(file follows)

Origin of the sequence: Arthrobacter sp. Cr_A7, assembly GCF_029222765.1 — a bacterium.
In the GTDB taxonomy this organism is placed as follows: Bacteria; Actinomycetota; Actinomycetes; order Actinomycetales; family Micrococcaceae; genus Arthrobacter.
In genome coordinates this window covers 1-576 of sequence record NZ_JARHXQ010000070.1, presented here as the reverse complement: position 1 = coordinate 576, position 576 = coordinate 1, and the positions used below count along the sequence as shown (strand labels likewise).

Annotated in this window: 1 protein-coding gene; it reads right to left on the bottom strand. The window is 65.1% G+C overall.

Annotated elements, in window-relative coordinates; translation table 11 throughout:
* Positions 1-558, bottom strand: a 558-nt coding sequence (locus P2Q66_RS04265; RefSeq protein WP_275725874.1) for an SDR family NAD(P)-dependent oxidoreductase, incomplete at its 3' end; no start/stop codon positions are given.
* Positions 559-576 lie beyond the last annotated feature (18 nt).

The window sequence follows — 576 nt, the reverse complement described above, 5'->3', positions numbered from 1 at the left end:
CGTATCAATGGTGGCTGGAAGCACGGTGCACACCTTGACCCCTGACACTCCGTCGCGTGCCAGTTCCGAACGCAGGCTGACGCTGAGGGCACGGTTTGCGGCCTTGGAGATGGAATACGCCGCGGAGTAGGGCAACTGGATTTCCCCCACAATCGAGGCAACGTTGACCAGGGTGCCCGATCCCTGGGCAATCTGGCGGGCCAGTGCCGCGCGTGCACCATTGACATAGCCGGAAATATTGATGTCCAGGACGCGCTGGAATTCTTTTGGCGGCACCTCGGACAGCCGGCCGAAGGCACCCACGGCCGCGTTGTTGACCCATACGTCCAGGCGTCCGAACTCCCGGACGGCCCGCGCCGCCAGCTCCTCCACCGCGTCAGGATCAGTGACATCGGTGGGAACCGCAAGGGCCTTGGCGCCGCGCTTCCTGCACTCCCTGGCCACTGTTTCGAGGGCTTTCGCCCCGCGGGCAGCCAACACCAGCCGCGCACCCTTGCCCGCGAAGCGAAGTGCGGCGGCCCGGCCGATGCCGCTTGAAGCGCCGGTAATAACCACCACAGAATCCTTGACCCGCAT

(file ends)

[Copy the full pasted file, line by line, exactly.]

Origin of the sequence: Arthrobacter sp. Cr_A7, assembly GCF_029222765.1 — a bacterium.
In the GTDB taxonomy this organism is placed as follows: Bacteria; Actinomycetota; Actinomycetes; order Actinomycetales; family Micrococcaceae; genus Arthrobacter.
In genome coordinates this window covers 1-576 of sequence record NZ_JARHXQ010000070.1, presented here as the reverse complement: position 1 = coordinate 576, position 576 = coordinate 1, and the positions used below count along the sequence as shown (strand labels likewise).

Annotated in this window: 1 protein-coding gene; it reads right to left on the bottom strand. The window is 65.1% G+C overall.

Annotated elements, in window-relative coordinates; translation table 11 throughout:
* Positions 1-558, bottom strand: a 558-nt coding sequence (locus P2Q66_RS04265; RefSeq protein WP_275725874.1) for an SDR family NAD(P)-dependent oxidoreductase, incomplete at its 3' end; no start/stop codon positions are given.
* Positions 559-576 lie beyond the last annotated feature (18 nt).

The window sequence follows — 576 nt, the reverse complement described above, 5'->3', positions numbered from 1 at the left end:
CGTATCAATGGTGGCTGGAAGCACGGTGCACACCTTGACCCCTGACACTCCGTCGCGTGCCAGTTCCGAACGCAGGCTGACGCTGAGGGCACGGTTTGCGGCCTTGGAGATGGAATACGCCGCGGAGTAGGGCAACTGGATTTCCCCCACAATCGAGGCAACGTTGACCAGGGTGCCCGATCCCTGGGCAATCTGGCGGGCCAGTGCCGCGCGTGCACCATTGACATAGCCGGAAATATTGATGTCCAGGACGCGCTGGAATTCTTTTGGCGGCACCTCGGACAGCCGGCCGAAGGCACCCACGGCCGCGTTGTTGACCCATACGTCCAGGCGTCCGAACTCCCGGACGGCCCGCGCCGCCAGCTCCTCCACCGCGTCAGGATCAGTGACATCGGTGGGAACCGCAAGGGCCTTGGCGCCGCGCTTCCTGCACTCCCTGGCCACTGTTTCGAGGGCTTTCGCCCCGCGGGCAGCCAACACCAGCCGCGCACCCTTGCCCGCGAAGCGAAGTGCGGCGGCCCGGCCGATGCCGCTTGAAGCGCCGGTAATAACCACCACAGAATCCTTGACCCGCAT